By rationing petrol, Ahmadinejad has just imposed his own sanctions on the people of Iran, which are bigger and more devastating than anything the West could have achieved in the immediate future. The ensuing massive loss of popularity means that the people of Iran will now be less inclined to follow Ahmadinejad’s calls for hardship and sacrifice against further sanctions.

If it goes as many hopes it does, a second Iranian Revolution could take place, this time tearing down the theocratic dictatorship and replacing it with a true democracy.

(H/T Instapundit)


Fred Speaks Out And Plans A Visit

Fred Thompson is making the rounds, both on the blogosphere and in person.

His latest missives have covered some interesting topics.

First, he writes about Queen Elizabeth, Sir Salman Rushdie, and free speech:

In 1989, when Rushdie was first threatened with death by the Islamic regime in Iran, it was for saying far less critical things about Muslims than he’d said about American Christians. Since then, he's become a much stronger critic of Islamic intolerance and authoritarianism. Rushdie defended, for example, the publication of the Danish cartoons and has called for ending the oppression of women in Islam.

While Queen Elizabeth doesn't actually select those who’ll be knighted, lending her name to the honor is symbolically powerful. She and the honors committee who have put the "Sir" before Rushdie's name had to have known that it would provoke anger among those who believe Islam should be protected from criticism. Furthermore, Rushdie had to have known that accepting the honor would prompt renewed and serious calls for his murder -- and it has.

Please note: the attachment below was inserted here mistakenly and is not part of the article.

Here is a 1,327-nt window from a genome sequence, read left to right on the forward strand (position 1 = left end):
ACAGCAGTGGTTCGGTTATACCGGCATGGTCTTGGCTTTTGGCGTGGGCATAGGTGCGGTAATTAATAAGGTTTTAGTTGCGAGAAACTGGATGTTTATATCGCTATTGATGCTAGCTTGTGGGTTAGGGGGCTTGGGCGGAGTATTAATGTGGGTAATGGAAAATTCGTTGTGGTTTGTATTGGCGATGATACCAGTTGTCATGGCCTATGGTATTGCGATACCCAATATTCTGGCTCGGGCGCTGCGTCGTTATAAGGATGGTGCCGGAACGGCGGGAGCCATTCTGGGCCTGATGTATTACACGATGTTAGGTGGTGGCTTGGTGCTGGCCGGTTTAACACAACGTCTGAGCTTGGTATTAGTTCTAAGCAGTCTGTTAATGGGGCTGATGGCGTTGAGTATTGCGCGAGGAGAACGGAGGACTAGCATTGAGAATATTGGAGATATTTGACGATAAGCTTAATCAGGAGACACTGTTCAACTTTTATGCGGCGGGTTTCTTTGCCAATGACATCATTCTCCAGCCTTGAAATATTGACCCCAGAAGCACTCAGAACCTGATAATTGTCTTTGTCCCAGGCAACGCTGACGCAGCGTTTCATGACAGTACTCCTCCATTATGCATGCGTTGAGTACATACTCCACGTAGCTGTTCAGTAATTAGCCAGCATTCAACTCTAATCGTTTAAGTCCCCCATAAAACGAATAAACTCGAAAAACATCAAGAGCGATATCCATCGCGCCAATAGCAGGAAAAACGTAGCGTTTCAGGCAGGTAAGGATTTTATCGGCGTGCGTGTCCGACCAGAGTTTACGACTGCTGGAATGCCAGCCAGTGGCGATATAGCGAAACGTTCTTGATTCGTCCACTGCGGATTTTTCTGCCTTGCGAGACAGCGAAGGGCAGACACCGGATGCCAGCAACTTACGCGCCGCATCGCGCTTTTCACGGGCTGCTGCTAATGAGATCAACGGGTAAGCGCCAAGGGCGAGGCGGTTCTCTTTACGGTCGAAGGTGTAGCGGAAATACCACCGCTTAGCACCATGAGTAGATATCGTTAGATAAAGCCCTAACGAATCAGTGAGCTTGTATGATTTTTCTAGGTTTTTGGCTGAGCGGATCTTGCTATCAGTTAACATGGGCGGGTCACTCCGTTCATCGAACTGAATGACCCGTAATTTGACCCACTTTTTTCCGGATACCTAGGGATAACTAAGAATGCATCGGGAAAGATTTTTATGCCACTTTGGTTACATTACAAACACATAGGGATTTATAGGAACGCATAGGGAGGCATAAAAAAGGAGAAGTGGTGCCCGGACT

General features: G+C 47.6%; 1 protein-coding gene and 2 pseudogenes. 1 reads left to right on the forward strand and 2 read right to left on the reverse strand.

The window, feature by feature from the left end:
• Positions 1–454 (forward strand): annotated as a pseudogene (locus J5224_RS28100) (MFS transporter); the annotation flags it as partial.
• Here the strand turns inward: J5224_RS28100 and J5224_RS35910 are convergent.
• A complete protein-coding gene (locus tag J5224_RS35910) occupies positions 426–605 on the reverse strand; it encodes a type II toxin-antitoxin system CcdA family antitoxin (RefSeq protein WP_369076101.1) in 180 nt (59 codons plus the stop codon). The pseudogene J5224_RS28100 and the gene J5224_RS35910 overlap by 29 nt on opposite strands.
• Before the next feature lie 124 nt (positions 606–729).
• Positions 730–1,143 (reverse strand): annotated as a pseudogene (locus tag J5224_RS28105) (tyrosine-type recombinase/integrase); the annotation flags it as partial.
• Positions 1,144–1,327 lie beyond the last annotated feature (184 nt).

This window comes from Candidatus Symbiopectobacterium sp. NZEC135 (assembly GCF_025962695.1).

Already, Britain's Home Secretary John Reid has responded to a Pakistani government minister's comment that Rushdie’s knighthood justifies a suicide bombing on the writer. Standing by the knighthood, Reid reminded his international audience that the West tolerates movies made by Monty Python and Mel Gibson even if they offend Christians and Jews. Reid said that, "in the long run, our protection of the right to express your views in literature, argument (and) politics is of over-riding political value to our societies."

And for that, I say, “God Save the Queen.”

Hear, hear!

And then he brings up a subject near and dear to my heart, health care. Or in this case, how not to structure health care in our nation.

Should we try to follow the example of Canada and the UK, as some in Congress have called for us to do, all we will do is wreck our health care system much as it has been in both the aforementioned countries. All a national health care system will do is hurt the very people it is intended to help, increase costs, and make ever less care available to everyone except the very rich, just the opposite effect it was intended to have. It seems that the liberals in Congress are incapable of learning from the mistakes of others. Heck, they're incapable of learning from their own mistakes.